Make it Minimal and Marketable: How Startups Can Build Better Products

We’ve all heard the saying: faster, better or cheaper – pick two. It’s an unfortunate reality of every business, from startups to large enterprises. You can’t have it all. Especially when it comes to product development, all companies face the same restraints around time, resources and money. For startups specifically, with their often smaller budgets and tighter margins, this results in an endless battle of efficiency with the goal of bringing a product to market before their competitors do. So, how do you create products in a more efficient, but effective way?

The lean startup methodology already taught us that the key is to use minimal resources (including time and money) to gain a competitive edge. Basically, entrepreneurs must be able to subvert the age-old equation and build a product that’s equal parts better, faster and cheaper.

Startups must fundamentally change the way they think about product development, emphasizing agility without forsaking ambition, while at the same time, designing a product for your target users. This means minding these important steps on the path to creating products that are faster, better and cheaper.

Build better products with painkillers

Building a good product means creating features that the target users need and want, ideally by solving a problem while offering something that differentiates the product itself from competitors. But building a better product means taking things a step further.

Startups need to identify painkiller and vitamin features for their target users. Of course, all products should be “nice to have” for the user, functioning like vitamins. But essential products give users something more than “nice to have” in the way of “need to have,” similar to painkillers.

These are often features that they didn’t even know they wanted. In fact, some of the best products started out as vitamins but become painkillers. Painkiller features can serve as your key marketing messaging, or your competitive edge, and the only way to find them is to spend time understanding who your target audience is and their specific wants and needs.

Related: 3 Ways to Sell More of Your Products and Services With the Traffic You Already Have

Remember that velocity thrills, speed chills

To build products faster, startups must choose velocity over speed, and understanding this difference is crucial. That means applying speed in the right way. Velocity will increase if everyone on your team is aligned regarding what defines success, who your target audience is, and most importantly, what features to prioritize for launch.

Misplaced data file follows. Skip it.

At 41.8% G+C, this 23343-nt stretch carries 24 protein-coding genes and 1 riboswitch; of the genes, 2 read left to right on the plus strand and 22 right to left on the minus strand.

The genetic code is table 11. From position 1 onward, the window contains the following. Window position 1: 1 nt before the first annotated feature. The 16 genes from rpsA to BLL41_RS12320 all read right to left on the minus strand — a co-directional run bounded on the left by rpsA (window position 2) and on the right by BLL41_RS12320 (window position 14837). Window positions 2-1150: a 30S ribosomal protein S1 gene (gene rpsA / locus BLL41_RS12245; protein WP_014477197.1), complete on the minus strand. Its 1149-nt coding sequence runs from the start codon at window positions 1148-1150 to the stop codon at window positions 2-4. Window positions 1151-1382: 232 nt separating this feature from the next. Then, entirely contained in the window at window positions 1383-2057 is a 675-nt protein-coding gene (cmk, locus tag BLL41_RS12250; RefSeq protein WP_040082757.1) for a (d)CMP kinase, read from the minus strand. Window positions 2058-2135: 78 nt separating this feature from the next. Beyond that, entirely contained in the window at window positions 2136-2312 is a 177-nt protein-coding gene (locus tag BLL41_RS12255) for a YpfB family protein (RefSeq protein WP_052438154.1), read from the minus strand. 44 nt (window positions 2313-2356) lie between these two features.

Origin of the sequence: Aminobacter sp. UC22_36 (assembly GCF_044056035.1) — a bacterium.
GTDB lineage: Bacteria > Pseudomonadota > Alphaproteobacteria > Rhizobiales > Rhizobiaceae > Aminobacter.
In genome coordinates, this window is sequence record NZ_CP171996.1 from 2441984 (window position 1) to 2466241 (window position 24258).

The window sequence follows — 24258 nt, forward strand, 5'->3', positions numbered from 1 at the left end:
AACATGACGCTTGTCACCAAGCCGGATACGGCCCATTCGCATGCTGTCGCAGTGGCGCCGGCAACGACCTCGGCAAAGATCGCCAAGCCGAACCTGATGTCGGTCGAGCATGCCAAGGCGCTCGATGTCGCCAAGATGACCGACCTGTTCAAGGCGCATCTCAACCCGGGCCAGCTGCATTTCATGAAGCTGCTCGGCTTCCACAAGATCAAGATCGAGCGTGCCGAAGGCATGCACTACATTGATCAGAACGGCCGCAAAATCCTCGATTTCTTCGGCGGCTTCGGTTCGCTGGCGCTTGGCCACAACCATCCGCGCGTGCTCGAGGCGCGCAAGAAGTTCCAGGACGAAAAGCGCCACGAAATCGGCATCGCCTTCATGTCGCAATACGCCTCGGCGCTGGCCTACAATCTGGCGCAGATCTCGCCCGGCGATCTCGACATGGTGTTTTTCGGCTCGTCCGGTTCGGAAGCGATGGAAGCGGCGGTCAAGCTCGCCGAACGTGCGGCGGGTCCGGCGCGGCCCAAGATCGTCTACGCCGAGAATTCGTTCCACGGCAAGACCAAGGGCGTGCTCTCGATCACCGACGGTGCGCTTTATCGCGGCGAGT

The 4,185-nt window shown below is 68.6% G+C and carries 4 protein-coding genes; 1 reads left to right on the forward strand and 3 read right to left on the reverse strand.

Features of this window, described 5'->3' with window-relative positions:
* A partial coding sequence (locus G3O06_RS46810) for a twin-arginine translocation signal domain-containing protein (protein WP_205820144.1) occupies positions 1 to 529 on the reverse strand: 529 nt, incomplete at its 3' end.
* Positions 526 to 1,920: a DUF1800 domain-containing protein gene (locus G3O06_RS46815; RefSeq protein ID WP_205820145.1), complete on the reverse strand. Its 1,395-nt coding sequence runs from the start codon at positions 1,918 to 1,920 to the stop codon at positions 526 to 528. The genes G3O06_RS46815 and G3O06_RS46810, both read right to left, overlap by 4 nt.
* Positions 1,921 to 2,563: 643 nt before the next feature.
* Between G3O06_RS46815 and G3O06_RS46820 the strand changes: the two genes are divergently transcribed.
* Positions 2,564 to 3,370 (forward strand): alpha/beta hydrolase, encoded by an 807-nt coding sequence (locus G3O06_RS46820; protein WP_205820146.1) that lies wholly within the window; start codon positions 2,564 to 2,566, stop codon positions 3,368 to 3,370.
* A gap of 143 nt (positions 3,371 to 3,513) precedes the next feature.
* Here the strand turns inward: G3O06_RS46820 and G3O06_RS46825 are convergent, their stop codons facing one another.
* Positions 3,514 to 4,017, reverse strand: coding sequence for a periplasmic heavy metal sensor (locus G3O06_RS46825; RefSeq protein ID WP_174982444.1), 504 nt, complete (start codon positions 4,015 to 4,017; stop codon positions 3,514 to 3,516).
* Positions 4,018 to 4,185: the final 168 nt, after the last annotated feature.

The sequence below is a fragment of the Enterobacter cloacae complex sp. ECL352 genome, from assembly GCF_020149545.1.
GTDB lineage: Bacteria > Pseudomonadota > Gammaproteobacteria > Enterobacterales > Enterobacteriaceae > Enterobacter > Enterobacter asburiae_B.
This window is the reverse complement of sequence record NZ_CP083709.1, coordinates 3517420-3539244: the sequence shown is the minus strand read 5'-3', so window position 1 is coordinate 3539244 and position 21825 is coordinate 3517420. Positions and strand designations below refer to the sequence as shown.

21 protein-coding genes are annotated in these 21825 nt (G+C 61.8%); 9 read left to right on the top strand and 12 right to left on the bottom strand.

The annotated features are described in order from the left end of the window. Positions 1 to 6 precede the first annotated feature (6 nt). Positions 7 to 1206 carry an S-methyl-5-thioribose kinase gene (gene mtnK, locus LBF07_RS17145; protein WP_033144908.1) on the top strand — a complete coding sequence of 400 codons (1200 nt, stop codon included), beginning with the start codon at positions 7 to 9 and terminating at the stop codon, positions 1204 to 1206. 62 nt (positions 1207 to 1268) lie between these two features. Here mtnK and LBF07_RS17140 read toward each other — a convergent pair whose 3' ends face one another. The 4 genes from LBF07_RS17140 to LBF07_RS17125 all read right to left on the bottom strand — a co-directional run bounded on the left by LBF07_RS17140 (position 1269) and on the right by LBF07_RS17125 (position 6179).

Focusing only on going 100 MPH isn’t enough. After all, going NASCAR-mode in a circle or in the wrong direction generates speed, but not the kind of speed your startup wants to achieve. Velocity, on the other hand, helps your team focus on accomplishing as much as possible in the right direction. Speed can build a product very quickly, but you risk ending up with product features that no one wants.

Remember that  “slowing down to speed up” will make sure that your team works as quickly as possible in a straight line and is going in the right direction.

Think economically

Cost is always a concern in the development process, and can lead to a more expensive product for consumers. But in cutting costs, it’s important to remember that, statistically, customers don’t want “cheap” products per se, but good products at an affordable price.

To build a more cost-effective product, quickly validate key product features to determine your “vitamins” in order to deploy a Minimum Viable Product (MVP), developing only features that will satisfy early adopters. Then, effectively roll your product out with key marketing messages focusing on launching a Minimal Marketable Product (MMP), reducing initial time to market by offering the smallest set of functions while still addressing the needs of internal and external users.

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Alignment above all

Despite the advantages of a better, faster and cheaper approach, remember that product design and development can still become chaotic when, for example, the scope of features changes for various reasons. The keyword to maintain stability within the storm is alignment.

Create a product log in a universal language that’s less about a collection of features and more about users’ stories based on their experience to share amongst your team. Along with simple, understandable language, startups should prioritize product matters based on marketing needs, and properly allocate time based on level of efforts from a content, design and development perspective.

By working together as a team, a company can find an optimal way to create structure in their development stage, streamline the process and in turn unveil what can truly be defined as a better product.

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